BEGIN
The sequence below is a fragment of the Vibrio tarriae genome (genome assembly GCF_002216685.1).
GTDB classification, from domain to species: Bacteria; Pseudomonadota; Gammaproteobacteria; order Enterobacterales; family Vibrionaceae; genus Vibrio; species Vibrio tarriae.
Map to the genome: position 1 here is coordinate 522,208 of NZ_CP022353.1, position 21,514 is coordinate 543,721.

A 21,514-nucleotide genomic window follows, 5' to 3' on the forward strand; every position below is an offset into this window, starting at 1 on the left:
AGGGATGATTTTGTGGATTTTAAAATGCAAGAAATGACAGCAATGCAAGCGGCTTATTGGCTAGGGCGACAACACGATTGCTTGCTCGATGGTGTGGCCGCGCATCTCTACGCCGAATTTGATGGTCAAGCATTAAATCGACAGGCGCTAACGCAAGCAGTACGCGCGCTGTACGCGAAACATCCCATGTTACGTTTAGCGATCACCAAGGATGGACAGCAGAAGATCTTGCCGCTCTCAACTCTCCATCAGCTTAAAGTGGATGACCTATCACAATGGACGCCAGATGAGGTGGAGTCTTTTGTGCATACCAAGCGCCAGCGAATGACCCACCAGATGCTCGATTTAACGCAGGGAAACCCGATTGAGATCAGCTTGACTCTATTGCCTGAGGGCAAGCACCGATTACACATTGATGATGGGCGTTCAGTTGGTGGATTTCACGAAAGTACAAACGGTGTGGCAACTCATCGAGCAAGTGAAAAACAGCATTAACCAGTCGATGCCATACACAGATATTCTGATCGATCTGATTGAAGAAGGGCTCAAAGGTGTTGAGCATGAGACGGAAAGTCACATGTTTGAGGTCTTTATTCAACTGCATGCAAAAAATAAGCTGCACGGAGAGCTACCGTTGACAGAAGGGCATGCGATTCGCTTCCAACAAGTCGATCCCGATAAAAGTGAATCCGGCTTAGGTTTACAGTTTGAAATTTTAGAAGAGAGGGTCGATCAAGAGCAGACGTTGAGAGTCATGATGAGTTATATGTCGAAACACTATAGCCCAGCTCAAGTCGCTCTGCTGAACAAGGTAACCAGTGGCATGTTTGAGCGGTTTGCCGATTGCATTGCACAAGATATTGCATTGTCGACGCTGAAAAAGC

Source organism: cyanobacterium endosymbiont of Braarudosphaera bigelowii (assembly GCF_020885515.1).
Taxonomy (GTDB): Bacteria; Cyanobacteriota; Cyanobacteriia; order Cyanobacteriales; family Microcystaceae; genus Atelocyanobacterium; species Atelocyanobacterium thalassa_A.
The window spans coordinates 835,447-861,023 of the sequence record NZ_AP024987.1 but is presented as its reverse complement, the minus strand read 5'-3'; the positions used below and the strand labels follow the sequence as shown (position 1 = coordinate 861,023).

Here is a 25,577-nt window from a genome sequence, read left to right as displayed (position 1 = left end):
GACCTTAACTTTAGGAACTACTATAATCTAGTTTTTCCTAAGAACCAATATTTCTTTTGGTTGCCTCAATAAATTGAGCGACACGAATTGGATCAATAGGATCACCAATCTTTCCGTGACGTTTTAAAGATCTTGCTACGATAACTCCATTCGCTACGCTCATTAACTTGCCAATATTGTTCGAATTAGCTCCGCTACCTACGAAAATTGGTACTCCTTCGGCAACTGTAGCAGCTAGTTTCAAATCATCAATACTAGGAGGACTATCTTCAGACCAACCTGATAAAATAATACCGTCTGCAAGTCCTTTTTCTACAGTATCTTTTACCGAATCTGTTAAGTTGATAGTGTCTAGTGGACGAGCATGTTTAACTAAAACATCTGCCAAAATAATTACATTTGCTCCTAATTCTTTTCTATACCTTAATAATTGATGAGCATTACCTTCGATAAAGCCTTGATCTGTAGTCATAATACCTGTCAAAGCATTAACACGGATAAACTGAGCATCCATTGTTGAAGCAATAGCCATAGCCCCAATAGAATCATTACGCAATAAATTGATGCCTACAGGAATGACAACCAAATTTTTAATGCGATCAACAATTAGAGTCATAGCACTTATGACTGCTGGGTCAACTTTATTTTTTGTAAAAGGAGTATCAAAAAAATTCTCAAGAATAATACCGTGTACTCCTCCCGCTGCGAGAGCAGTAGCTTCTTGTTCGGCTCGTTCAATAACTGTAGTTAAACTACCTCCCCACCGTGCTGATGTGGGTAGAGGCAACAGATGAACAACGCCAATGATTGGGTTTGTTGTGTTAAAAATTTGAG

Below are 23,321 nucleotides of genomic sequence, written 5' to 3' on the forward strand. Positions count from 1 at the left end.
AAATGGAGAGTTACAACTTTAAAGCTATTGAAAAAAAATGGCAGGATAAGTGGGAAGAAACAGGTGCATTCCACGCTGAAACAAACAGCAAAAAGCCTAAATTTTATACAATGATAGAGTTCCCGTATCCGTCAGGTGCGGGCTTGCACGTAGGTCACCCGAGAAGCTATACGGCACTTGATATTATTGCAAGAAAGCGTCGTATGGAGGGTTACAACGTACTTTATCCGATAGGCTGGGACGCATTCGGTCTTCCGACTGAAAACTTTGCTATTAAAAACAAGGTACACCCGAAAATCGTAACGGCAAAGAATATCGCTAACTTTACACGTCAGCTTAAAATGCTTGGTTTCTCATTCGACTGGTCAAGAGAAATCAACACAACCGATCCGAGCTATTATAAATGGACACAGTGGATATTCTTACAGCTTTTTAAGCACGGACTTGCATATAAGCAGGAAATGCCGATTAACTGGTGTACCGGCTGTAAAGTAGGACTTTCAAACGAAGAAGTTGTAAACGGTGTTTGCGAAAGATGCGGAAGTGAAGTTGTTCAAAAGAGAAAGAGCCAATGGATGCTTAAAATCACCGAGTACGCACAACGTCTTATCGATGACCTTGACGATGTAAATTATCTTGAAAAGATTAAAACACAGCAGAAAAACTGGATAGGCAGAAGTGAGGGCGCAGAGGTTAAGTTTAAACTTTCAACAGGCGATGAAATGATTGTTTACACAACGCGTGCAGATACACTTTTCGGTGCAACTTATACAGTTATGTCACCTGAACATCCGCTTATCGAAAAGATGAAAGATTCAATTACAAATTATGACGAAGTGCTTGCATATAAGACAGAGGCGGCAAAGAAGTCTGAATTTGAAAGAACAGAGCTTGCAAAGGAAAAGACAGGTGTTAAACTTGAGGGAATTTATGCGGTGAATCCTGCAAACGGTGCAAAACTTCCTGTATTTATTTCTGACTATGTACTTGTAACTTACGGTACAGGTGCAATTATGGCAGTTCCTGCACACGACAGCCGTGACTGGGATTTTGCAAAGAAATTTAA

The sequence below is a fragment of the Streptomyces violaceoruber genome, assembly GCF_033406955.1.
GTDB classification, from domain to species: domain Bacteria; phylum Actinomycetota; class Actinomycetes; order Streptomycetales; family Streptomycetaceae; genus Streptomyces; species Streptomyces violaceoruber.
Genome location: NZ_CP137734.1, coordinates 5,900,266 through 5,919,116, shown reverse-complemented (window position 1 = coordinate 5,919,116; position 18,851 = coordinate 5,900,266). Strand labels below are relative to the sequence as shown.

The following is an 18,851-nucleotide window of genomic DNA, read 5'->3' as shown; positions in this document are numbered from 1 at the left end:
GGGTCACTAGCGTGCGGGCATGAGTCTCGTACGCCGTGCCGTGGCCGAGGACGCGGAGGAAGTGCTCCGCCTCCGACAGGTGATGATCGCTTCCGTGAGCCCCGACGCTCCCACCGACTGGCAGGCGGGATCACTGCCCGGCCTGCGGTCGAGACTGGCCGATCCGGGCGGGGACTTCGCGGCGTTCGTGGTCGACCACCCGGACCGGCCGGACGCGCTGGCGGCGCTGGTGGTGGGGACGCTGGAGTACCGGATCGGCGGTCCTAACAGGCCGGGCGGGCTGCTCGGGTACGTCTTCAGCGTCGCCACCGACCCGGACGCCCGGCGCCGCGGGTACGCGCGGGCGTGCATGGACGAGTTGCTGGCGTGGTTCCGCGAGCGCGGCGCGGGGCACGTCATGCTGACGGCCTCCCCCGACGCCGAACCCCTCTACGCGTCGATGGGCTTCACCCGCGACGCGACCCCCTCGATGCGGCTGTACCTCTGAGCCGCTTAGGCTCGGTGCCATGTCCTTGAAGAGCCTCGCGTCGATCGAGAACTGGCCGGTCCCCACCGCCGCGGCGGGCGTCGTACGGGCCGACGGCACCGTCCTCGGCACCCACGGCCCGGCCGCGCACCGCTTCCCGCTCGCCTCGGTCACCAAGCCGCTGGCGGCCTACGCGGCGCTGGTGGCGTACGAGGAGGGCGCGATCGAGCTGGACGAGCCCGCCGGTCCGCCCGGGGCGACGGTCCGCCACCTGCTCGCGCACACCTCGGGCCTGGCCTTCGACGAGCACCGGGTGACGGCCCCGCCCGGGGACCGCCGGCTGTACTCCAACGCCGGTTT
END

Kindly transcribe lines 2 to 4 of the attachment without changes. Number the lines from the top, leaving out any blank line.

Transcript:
GTDB classification, from domain to species: Bacteria; Pseudomonadota; Gammaproteobacteria; order Enterobacterales; family Vibrionaceae; genus Vibrio; species Vibrio tarriae.
Map to the genome: position 1 here is coordinate 522,208 of NZ_CP022353.1, position 21,514 is coordinate 543,721.

A 21,514-nucleotide genomic window follows, 5' to 3' on the forward strand; every position below is an offset into this window, starting at 1 on the left: